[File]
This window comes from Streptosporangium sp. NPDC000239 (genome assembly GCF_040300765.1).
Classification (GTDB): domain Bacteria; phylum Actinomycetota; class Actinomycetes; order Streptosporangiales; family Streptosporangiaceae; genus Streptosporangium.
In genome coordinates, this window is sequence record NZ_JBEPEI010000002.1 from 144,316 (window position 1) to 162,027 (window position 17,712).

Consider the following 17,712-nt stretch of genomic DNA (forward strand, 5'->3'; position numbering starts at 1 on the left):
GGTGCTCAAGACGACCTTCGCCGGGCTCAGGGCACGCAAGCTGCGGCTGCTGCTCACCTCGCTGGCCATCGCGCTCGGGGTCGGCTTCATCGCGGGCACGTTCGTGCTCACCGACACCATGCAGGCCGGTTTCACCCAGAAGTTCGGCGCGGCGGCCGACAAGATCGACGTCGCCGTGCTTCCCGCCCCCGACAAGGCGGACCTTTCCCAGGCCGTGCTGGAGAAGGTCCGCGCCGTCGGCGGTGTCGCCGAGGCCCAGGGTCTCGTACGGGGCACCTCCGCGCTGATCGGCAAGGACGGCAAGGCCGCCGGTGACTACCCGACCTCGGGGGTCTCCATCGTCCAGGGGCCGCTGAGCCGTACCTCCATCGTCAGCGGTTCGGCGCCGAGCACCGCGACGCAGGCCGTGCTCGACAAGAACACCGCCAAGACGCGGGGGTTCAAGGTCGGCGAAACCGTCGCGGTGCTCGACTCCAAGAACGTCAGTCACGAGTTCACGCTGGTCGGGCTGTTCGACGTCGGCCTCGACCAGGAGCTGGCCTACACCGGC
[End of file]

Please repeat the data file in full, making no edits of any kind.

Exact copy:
This window comes from Streptosporangium sp. NPDC000239 (genome assembly GCF_040300765.1).
Classification (GTDB): domain Bacteria; phylum Actinomycetota; class Actinomycetes; order Streptosporangiales; family Streptosporangiaceae; genus Streptosporangium.
In genome coordinates, this window is sequence record NZ_JBEPEI010000002.1 from 144,316 (window position 1) to 162,027 (window position 17,712).

Consider the following 17,712-nt stretch of genomic DNA (forward strand, 5'->3'; position numbering starts at 1 on the left):
GGTGCTCAAGACGACCTTCGCCGGGCTCAGGGCACGCAAGCTGCGGCTGCTGCTCACCTCGCTGGCCATCGCGCTCGGGGTCGGCTTCATCGCGGGCACGTTCGTGCTCACCGACACCATGCAGGCCGGTTTCACCCAGAAGTTCGGCGCGGCGGCCGACAAGATCGACGTCGCCGTGCTTCCCGCCCCCGACAAGGCGGACCTTTCCCAGGCCGTGCTGGAGAAGGTCCGCGCCGTCGGCGGTGTCGCCGAGGCCCAGGGTCTCGTACGGGGCACCTCCGCGCTGATCGGCAAGGACGGCAAGGCCGCCGGTGACTACCCGACCTCGGGGGTCTCCATCGTCCAGGGGCCGCTGAGCCGTACCTCCATCGTCAGCGGTTCGGCGCCGAGCACCGCGACGCAGGCCGTGCTCGACAAGAACACCGCCAAGACGCGGGGGTTCAAGGTCGGCGAAACCGTCGCGGTGCTCGACTCCAAGAACGTCAGTCACGAGTTCACGCTGGTCGGGCTGTTCGACGTCGGCCTCGACCAGGAGCTGGCCTACACCGGC